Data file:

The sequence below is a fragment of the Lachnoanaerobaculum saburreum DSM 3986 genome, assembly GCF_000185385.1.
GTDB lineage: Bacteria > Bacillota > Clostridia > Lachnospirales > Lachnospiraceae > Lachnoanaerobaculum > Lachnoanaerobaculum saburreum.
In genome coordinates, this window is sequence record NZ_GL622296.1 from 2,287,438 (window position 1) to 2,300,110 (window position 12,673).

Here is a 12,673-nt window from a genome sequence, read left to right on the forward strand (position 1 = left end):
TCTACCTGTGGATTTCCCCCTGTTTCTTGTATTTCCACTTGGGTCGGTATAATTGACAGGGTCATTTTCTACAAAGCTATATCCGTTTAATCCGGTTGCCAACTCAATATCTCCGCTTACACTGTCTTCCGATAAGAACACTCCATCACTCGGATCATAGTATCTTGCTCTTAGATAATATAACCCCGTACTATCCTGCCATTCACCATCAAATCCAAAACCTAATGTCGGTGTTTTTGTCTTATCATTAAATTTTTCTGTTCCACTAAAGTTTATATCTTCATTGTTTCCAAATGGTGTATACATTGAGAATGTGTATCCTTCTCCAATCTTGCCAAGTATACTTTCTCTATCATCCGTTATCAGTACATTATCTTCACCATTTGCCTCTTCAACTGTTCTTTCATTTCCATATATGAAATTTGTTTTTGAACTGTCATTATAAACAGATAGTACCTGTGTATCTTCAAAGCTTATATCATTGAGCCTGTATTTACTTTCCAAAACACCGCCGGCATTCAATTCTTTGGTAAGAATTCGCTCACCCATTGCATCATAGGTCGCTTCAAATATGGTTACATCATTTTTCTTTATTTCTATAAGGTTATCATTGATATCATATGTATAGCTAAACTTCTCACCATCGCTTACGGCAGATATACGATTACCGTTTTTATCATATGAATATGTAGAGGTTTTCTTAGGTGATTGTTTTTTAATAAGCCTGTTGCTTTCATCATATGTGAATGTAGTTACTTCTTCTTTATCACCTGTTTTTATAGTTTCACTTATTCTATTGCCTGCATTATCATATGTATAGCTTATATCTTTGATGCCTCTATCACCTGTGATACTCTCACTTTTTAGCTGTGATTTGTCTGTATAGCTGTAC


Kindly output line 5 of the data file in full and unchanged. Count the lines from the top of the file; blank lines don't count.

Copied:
TCTACCTGTGGATTTCCCCCTGTTTCTTGTATTTCCACTTGGGTCGGTATAATTGACAGGGTCATTTTCTACAAAGCTATATCCGTTTAATCCGGTTGCCAACTCAATATCTCCGCTTACACTGTCTTCCGATAAGAACACTCCATCACTCGGATCATAGTATCTTGCTCTTAGATAATATAACCCCGTACTATCCTGCCATTCACCATCAAATCCAAAACCTAATGTCGGTGTTTTTGTCTTATCATTAAATTTTTCTGTTCCACTAAAGTTTATATCTTCATTGTTTCCAAATGGTGTATACATTGAGAATGTGTATCCTTCTCCAATCTTGCCAAGTATACTTTCTCTATCATCCGTTATCAGTACATTATCTTCACCATTTGCCTCTTCAACTGTTCTTTCATTTCCATATATGAAATTTGTTTTTGAACTGTCATTATAAACAGATAGTACCTGTGTATCTTCAAAGCTTATATCATTGAGCCTGTATTTACTTTCCAAAACACCGCCGGCATTCAATTCTTTGGTAAGAATTCGCTCACCCATTGCATCATAGGTCGCTTCAAATATGGTTACATCATTTTTCTTTATTTCTATAAGGTTATCATTGATATCATATGTATAGCTAAACTTCTCACCATCGCTTACGGCAGATATACGATTACCGTTTTTATCATATGAATATGTAGAGGTTTTCTTAGGTGATTGTTTTTTAATAAGCCTGTTGCTTTCATCATATGTGAATGTAGTTACTTCTTCTTTATCACCTGTTTTTATAGTTTCACTTATTCTATTGCCTGCATTATCATATGTATAGCTTATATCTTTGATGCCTCTATCACCTGTGATACTCTCACTTTTTAGCTGTGATTTGTCTGTATAGCTGTAC